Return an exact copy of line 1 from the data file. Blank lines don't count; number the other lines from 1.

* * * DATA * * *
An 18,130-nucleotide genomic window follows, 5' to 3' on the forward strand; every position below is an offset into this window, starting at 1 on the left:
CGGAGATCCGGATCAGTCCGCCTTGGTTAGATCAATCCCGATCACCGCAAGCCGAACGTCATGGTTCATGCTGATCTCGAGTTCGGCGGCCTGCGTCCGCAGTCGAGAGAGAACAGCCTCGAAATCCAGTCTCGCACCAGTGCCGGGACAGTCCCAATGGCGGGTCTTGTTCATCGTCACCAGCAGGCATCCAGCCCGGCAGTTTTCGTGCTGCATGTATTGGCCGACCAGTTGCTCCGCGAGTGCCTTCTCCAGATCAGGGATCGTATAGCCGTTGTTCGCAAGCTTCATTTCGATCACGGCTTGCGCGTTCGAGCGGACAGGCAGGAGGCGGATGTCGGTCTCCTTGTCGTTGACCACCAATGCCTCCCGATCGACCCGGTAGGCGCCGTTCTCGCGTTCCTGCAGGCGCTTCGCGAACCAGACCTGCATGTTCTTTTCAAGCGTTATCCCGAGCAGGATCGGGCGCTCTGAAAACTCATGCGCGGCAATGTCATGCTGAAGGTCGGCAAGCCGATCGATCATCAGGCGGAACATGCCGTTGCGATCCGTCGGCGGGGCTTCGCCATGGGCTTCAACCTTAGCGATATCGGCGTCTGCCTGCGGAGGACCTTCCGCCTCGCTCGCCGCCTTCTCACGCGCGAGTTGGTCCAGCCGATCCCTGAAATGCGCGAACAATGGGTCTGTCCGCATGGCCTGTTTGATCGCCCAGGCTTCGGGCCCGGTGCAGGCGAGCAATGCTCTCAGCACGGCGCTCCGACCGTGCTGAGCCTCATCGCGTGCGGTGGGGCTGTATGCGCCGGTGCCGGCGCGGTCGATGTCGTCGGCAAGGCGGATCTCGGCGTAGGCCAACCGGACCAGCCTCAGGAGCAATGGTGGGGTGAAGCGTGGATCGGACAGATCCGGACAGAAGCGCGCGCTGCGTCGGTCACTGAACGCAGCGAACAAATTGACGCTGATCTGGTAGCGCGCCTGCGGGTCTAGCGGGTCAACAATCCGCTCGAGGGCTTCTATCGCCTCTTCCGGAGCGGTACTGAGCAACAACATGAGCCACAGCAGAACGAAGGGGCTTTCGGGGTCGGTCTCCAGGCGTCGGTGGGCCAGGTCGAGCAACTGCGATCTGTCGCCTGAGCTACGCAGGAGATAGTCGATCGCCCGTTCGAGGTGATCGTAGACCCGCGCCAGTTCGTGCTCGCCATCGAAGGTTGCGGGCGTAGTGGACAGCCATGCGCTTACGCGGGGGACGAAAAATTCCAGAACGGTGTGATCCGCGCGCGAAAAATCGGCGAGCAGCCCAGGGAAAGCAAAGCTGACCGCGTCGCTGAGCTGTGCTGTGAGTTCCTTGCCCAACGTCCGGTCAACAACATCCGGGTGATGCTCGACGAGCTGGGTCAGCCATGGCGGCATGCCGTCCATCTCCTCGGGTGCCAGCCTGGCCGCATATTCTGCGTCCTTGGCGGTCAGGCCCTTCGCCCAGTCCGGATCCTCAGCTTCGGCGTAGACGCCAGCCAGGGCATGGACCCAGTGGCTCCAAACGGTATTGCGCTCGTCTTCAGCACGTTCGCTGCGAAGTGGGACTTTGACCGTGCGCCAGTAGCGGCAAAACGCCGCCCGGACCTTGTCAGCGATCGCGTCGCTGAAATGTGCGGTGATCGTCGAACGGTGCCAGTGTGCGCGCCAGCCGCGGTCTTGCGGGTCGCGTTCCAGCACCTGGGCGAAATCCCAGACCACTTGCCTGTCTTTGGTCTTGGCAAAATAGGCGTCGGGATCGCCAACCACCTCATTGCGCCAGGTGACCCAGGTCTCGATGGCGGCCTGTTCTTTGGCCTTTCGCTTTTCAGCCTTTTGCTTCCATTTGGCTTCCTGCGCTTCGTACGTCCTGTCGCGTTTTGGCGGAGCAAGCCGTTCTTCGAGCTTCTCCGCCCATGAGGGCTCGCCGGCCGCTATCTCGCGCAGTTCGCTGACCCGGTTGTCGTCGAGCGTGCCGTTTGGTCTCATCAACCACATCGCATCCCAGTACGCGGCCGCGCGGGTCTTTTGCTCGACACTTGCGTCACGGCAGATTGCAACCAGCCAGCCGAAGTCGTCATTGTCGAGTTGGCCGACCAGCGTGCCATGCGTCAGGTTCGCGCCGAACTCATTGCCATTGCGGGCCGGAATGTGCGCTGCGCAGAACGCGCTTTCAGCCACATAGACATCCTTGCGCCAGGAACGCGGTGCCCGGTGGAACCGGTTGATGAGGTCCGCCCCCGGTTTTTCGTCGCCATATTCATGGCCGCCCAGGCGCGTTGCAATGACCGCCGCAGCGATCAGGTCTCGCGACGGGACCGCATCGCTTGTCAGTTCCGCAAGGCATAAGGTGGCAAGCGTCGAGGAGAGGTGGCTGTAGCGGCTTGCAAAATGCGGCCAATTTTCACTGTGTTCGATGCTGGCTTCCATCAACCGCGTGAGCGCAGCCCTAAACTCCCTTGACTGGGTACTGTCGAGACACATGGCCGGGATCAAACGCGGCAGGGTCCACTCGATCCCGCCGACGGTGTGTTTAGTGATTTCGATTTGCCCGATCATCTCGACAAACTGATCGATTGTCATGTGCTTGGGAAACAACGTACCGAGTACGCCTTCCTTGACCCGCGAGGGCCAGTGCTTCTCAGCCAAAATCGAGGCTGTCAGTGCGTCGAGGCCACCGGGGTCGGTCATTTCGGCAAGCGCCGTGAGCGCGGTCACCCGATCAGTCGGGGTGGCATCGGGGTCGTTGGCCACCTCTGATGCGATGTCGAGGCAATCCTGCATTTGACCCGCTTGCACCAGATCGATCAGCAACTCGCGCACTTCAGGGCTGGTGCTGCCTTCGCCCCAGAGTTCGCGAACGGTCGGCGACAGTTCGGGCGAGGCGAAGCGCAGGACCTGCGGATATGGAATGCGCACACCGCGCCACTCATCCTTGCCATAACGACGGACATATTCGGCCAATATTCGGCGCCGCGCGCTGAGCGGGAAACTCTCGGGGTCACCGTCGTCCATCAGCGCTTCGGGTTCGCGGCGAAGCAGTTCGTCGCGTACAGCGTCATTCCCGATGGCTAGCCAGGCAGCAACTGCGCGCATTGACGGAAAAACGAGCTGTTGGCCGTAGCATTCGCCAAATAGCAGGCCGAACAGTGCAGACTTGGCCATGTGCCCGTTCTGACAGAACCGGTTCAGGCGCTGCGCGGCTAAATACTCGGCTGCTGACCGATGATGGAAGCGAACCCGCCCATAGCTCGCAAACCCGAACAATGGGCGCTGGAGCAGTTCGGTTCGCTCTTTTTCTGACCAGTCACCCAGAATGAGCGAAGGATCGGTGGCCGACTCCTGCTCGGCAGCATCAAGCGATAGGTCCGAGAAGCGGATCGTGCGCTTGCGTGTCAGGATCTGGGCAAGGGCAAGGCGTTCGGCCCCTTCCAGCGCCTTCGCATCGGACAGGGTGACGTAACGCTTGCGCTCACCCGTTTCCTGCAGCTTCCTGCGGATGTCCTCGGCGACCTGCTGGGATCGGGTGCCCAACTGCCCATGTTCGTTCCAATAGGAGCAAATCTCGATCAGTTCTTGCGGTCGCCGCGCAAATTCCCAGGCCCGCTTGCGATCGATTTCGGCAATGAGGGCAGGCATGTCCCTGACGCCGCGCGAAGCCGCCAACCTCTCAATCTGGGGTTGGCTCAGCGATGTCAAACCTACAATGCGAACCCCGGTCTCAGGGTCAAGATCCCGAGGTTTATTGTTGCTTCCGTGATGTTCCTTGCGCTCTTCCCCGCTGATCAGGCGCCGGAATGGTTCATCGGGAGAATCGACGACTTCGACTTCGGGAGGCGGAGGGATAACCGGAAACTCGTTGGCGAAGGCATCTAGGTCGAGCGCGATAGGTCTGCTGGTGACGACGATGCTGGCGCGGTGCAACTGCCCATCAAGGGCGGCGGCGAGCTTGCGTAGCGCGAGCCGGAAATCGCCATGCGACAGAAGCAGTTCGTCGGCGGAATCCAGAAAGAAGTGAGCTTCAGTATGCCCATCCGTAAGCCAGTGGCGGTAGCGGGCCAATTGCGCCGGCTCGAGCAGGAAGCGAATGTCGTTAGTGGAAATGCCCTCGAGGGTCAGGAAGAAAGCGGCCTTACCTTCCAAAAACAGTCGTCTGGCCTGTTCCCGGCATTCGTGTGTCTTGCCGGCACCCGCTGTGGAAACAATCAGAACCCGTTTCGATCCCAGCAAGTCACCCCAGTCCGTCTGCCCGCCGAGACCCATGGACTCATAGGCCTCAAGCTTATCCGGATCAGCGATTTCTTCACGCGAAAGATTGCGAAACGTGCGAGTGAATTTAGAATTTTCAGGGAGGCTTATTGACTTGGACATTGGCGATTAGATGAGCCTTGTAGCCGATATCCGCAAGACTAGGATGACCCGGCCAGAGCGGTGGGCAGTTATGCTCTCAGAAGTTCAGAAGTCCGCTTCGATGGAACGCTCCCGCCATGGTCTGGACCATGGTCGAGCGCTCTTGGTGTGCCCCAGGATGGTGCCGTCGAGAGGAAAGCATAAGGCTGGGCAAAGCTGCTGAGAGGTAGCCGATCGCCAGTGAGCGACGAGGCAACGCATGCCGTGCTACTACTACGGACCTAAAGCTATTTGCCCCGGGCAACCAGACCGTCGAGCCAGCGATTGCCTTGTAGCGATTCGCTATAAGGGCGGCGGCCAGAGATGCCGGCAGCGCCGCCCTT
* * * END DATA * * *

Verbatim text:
An 18,130-nucleotide genomic window follows, 5' to 3' on the forward strand; every position below is an offset into this window, starting at 1 on the left: